The wheat industry is dominated by a few large players who, without appropriate oversight, may act in a way that disadvantages growers so that in the long term we may not have a viable wheat industry. Now that is market failure. We see it in other sectors. Some would argue we see it in the retail sector now. There is no value in market failure. We can have further deregulation when the industry is ready. We have come a long way since the abolition of the single desk in 2008 but to completely abandon oversight now, at some arbitrary date that was set five years ago, would be like removing the training wheels from your child's bike for the first time without equipping them with a helmet.

When deregulation began in 2008 the government promised to do a few things. They promised to ensure effective competition, establish a market regulator with some teeth and provide fair and reasonable port access for other exporters to prevent the development of three regional monopolies. What we've seen during this first period of deregulation is a partial transition to that goal. The growers of Australia have said to me that Wheat Exports Australia has served its purpose and we need to move on, but we need some form of oversight in the short term to ensure the momentum is not lost or indeed that we go down a low road. And, while some will run around claiming we need to deregulate for deregulation's sake, how many markets are truly free markets? Most markets like banking and communications contain some kind of oversight, while bodies like ASIC and the ACCC work to ensure that markets are as open and fair as they can be. Why should one of this country's largest industries and biggest agricultural exports be any different?

We have heard a lot about Western Australian representative organisations that support this bill and further deregulation now. Let's just make sure we all understand the unique position Western Australian grain farmers are in. CBH receives and stores more than 90 per cent of grain produced in Western Australia. It is a co-operative which includes roughly 4,500 growers, so the growers own CBH. It has facilities able to store 20 million tonnes of grain and, as well, port capacity of more than three million tonnes. This is quite different from the markets in South Australia and the eastern states, where the storage, transport and port facilities are owned by a small handful of large multinationals whose sole interest, quite rightly, is to provide a return to their shareholders. A quick glance at the history of the grains industry in those states shows that they too started off with grower co-operatives which were eventually corporatised and sold off. You would have to be off with the fairies not to think that, at some point, the growers in Western Australia would not do or contemplate the same--particularly when some estimates put CBH's worth at $7.93 billion. In fact, in early November, when Archer Daniels Midland Co. initially looked at purchasing GrainCorp, Corporate Agriculture Australia managing director Gordon Verrall came out and said that the interest might spark Western Australian growers to sell up. Mr Verrall said:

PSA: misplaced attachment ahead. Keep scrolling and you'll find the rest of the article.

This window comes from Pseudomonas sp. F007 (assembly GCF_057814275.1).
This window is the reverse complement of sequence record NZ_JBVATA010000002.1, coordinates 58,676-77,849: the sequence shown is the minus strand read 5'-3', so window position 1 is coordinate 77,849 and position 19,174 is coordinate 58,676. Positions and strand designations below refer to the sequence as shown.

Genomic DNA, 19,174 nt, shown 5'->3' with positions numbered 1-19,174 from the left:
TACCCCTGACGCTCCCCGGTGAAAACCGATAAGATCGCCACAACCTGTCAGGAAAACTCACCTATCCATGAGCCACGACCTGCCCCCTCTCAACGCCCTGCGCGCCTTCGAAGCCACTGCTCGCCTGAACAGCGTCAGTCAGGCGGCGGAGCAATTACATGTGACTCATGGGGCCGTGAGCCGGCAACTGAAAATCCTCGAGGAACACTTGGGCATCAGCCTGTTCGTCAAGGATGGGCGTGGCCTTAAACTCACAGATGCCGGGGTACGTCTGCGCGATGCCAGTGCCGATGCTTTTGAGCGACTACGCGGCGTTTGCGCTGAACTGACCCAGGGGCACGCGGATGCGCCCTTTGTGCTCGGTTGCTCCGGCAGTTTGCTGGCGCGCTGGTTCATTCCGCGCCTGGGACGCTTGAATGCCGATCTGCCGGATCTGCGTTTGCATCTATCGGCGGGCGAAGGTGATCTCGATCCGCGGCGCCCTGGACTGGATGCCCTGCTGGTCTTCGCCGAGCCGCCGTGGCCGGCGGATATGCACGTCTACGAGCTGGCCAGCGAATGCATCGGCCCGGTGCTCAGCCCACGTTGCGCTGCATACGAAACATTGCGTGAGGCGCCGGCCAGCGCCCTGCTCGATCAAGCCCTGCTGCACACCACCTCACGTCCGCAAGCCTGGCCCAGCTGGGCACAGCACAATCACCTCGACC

Once farmers in Western Australia understand just how much their co-operative is worth, it will definitely put pressure on CBH to reassess the corporatisation process. That'll become more apparent in the next few years, driven by those exiting the industry and those undergoing succession issues, who would appreciate a cash lump sum.

That is the growers taking the cash off the table.

CBH director Vernon Dempster reportedly told an industry conference that the foreign takeover of GrainCorp would have serious implications for grain growers on the eastern seaboard. He went on to add that ADM's loyalties would never be aligned to Australia. He is reported to have said:

Their loyalties are going to be to their shareholders. The worry would be whether ADM are going to be more hungry and more exploitative than the current owners, and there would be a suspicion that perhaps they would be.

So clearly some sandgropers are cognisant of the implications for growers in a completely deregulated market with no oversight. It is only a matter of time before growers in Western Australia are grappling with the same issues as growers in South Australia and the eastern states—unless, of course, we do something about it now. During a hearing into this bill I asked GrainCorp about voluntary codes of conduct and whether they knew of any successful voluntary codes of conduct in the agriculture sector. I got the following response: 'No, not that we're aware of.' This view was later confirmed by the ACCC at the same hearing. The voluntary code of conduct was only looking at those things which are relevant to the operation of port terminal facilities. Under the terms of reference of that voluntary code of conduct, development committee up-country stock information is not directly relevant to the operation of the port facility and therefore would not come out. This code would be voluntary. After 2014, a party may simply opt out and not be bound by either access undertakings or the code—that is, if they actually get anybody to sign up to it. My experience with these voluntary codes of conduct is that it takes a long time, if ever, for parties to actually put their signature on the bottom line.

Debate interrupted.